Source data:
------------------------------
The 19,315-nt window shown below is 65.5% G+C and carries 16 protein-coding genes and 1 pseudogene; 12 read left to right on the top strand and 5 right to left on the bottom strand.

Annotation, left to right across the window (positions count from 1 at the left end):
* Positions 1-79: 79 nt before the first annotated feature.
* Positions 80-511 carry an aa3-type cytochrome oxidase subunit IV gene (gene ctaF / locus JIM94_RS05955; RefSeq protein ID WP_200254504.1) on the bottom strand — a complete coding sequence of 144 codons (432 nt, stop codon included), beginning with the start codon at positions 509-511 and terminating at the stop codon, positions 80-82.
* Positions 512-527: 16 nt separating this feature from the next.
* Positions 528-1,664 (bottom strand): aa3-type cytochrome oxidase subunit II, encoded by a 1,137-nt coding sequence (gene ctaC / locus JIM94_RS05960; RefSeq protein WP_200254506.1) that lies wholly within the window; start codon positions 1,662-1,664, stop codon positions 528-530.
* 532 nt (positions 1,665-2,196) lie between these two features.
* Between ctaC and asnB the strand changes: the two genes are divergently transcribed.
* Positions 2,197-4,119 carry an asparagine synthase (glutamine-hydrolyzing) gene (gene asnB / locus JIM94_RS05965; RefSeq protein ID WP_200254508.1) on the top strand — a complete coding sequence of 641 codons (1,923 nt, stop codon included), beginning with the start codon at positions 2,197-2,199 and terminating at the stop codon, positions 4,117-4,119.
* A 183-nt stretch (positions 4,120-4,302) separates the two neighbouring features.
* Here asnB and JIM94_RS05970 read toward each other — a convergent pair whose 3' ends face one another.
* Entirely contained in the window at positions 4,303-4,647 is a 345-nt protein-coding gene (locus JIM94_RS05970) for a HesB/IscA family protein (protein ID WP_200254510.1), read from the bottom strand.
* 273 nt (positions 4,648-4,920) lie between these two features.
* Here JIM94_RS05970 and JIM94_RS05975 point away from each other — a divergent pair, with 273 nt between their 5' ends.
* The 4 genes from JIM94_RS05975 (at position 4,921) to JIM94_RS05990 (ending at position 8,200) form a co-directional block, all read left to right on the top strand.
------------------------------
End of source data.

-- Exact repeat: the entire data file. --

The 19,315-nt window shown below is 65.5% G+C and carries 16 protein-coding genes and 1 pseudogene; 12 read left to right on the top strand and 5 right to left on the bottom strand.

Annotation, left to right across the window (positions count from 1 at the left end):
* Positions 1-79: 79 nt before the first annotated feature.
* Positions 80-511 carry an aa3-type cytochrome oxidase subunit IV gene (gene ctaF / locus JIM94_RS05955; RefSeq protein ID WP_200254504.1) on the bottom strand — a complete coding sequence of 144 codons (432 nt, stop codon included), beginning with the start codon at positions 509-511 and terminating at the stop codon, positions 80-82.
* Positions 512-527: 16 nt separating this feature from the next.
* Positions 528-1,664 (bottom strand): aa3-type cytochrome oxidase subunit II, encoded by a 1,137-nt coding sequence (gene ctaC / locus JIM94_RS05960; RefSeq protein WP_200254506.1) that lies wholly within the window; start codon positions 1,662-1,664, stop codon positions 528-530.
* 532 nt (positions 1,665-2,196) lie between these two features.
* Between ctaC and asnB the strand changes: the two genes are divergently transcribed.
* Positions 2,197-4,119 carry an asparagine synthase (glutamine-hydrolyzing) gene (gene asnB / locus JIM94_RS05965; RefSeq protein ID WP_200254508.1) on the top strand — a complete coding sequence of 641 codons (1,923 nt, stop codon included), beginning with the start codon at positions 2,197-2,199 and terminating at the stop codon, positions 4,117-4,119.
* A 183-nt stretch (positions 4,120-4,302) separates the two neighbouring features.
* Here asnB and JIM94_RS05970 read toward each other — a convergent pair whose 3' ends face one another.
* Entirely contained in the window at positions 4,303-4,647 is a 345-nt protein-coding gene (locus JIM94_RS05970) for a HesB/IscA family protein (protein ID WP_200254510.1), read from the bottom strand.
* 273 nt (positions 4,648-4,920) lie between these two features.
* Here JIM94_RS05970 and JIM94_RS05975 point away from each other — a divergent pair, with 273 nt between their 5' ends.
* The 4 genes from JIM94_RS05975 (at position 4,921) to JIM94_RS05990 (ending at position 8,200) form a co-directional block, all read left to right on the top strand.